Friday, February 13, 2009

Mini-SAR imaging radar on the Chandrayaan-1

In carefully threading through the much anticipated and voluminous abstracts and presentations listed on the program for next month's Lunar & Planetary Science Conference XL (2009), as one might expect, there is much new from investigators for Japan's Kaguya and India's Chandrayaan 1 lunar orbiter missions, and much else besides.

Veteran PI Paul Spudis is the natural lead author of Abstract 1098, The Mini-SAR imaging radar on the Chandrayaan-1 Mission to the Moon, a presentation listed on the first of two full sessions devoted to science from those two missions along with China's Chang'E 1.

Because the abstracts for the presentations, posters and "print-only" studies are now on-line, we proceed with our own presentation of selected highlights from the conference schedule, hoping to draw your attention to this, the 40th annual LPSC since 1969 alone with the good science we anticipate will be unveiled there.

Chandrayaan's Mini-SAR is primarily an American contribution to India's mission, with contributed oversight from the LPS Institute itself, Johns Hopkins' Applied Physics Laboratory, the National Radio Astronomical Observatory (NRAO) in Socorro, NASM in Washington, DC, the University of Hawaii at Honolulu, ISRO and JPL.

"The possible existence of ice in the polar cold traps of the Moon continues to be debated. Clementine conducted a bistatic radar experiment in 1994, which supported the idea of an ice deposit within Shackleton crater near the south pole. However this result generated controversy and there is still disagreement whether the observed polarization anomalies are due to ice."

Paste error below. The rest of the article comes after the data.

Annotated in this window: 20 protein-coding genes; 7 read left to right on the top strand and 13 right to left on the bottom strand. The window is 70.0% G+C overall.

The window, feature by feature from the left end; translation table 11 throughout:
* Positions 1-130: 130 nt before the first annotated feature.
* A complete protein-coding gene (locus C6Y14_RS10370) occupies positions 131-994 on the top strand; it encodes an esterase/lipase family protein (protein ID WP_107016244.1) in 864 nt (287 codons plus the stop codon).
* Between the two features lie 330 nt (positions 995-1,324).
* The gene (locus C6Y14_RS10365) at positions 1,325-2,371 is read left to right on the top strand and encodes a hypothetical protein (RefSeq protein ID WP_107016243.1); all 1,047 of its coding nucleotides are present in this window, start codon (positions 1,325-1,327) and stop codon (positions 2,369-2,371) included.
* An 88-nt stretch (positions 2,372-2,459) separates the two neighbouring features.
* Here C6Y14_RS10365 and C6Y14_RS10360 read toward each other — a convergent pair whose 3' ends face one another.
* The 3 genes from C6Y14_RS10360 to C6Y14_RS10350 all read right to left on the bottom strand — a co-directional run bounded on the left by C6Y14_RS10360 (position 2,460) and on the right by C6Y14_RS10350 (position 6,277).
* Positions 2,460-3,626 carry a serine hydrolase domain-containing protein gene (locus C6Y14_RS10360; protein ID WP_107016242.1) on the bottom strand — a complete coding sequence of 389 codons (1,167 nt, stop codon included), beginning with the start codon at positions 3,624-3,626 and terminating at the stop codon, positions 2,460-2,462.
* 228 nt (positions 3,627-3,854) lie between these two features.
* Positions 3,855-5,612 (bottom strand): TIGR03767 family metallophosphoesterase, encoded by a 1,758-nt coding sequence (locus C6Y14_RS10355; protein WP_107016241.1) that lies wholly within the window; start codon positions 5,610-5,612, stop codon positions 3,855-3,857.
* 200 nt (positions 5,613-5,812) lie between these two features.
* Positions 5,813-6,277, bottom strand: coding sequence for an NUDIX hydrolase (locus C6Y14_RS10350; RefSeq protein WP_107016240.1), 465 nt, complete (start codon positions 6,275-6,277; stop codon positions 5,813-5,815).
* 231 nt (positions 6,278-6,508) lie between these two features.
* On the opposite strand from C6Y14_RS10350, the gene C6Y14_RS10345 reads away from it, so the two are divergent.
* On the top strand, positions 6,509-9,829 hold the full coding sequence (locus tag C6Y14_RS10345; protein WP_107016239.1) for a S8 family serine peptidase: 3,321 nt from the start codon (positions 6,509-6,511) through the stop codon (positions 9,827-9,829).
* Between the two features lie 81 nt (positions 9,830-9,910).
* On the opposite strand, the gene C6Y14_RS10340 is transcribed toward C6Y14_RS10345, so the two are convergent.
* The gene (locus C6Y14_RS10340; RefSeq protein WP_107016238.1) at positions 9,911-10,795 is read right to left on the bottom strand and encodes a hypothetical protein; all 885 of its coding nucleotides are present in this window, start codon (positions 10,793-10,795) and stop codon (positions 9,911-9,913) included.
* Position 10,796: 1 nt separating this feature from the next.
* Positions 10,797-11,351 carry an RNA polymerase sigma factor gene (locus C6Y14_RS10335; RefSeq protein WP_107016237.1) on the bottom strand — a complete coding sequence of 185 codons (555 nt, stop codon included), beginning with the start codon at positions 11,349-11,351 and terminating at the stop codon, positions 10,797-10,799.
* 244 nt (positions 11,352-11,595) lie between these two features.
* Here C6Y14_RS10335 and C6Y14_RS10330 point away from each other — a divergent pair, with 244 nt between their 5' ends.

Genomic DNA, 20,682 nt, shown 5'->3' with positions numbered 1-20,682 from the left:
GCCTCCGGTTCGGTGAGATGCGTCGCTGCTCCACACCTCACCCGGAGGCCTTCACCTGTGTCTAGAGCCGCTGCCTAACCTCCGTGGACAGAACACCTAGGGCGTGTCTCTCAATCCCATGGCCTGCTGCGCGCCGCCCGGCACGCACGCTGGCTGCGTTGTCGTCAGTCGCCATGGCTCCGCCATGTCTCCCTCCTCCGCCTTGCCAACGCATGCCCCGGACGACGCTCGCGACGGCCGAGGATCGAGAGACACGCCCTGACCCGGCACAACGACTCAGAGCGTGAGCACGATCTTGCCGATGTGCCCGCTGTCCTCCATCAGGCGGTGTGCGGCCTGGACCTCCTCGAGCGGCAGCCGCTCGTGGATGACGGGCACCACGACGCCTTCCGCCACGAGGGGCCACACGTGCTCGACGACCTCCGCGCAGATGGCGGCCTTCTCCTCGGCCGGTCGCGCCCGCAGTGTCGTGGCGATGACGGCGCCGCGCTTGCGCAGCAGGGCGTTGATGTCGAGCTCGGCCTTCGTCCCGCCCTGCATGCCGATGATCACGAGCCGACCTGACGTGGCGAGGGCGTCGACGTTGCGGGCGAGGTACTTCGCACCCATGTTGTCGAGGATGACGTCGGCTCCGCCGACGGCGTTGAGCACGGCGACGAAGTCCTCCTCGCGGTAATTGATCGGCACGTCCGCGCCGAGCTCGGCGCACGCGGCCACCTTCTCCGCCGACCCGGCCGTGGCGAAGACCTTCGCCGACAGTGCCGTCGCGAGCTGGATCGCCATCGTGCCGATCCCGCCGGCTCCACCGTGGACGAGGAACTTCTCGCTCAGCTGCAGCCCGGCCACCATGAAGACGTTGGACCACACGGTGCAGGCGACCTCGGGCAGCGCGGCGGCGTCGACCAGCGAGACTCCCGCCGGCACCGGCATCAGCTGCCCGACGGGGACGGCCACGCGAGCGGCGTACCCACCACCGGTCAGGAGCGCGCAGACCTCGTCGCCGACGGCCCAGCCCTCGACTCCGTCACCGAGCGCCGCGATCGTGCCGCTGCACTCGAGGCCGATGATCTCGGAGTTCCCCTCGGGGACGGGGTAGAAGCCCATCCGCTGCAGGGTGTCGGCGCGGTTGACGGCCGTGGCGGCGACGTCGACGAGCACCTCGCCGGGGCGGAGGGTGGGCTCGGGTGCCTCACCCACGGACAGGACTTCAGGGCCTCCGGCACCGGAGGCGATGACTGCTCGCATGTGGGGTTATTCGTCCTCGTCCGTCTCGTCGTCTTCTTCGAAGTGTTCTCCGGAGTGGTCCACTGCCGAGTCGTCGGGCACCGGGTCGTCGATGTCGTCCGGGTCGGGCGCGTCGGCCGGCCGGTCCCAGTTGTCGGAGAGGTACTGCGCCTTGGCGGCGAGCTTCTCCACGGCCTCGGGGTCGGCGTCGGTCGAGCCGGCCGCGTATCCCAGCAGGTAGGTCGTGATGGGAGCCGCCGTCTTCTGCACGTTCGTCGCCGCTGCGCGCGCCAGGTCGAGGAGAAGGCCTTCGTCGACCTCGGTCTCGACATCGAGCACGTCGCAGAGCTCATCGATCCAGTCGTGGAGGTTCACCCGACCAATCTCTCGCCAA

"However there is little argument related to the discovery by Lunar Prospector of enhanced hydrogen levels in the polar regions. The question is whether this hydrogen is in the form of water ice (or hydrogen). By determining the backscatter properties inside the dark areas near the poles we will constrain the nature and occurrence of water ice deposits on the Moon."

"While no remote measurement can definitively answer the question of whether ice exists at the lunar poles, an orbiting SAR provides the most robust method of obtaining a positive indication of ice deposits. With an orbital SAR, ALL areas on the Moon can be seen. The 6° inclination of the Moon’s orbital plane around the Earth means that large areas of permanent shadow that might contain water ice can never be seen from Earth and all polar areas that can be seen from Earth are viewed at high incidence angles, which reduces the coherent backscatter predicted for ice deposits. However all permanently shadowed regions will be imaged multiple times by an orbiting radar with incidence angles favorable for determining their scattering properties."

"Mini-SAR uses S-band (2380 MHz), has an illumination incidence angle of 35°, and image strips have spatial resolution of 75 meters per pixel. During the observation opportunities given to the instrument, it will image in SAR mode both poles every 2-hr orbit, covering both polar regions in a single 28-day mapping window."

Read LPSC XL #1098 HERE.

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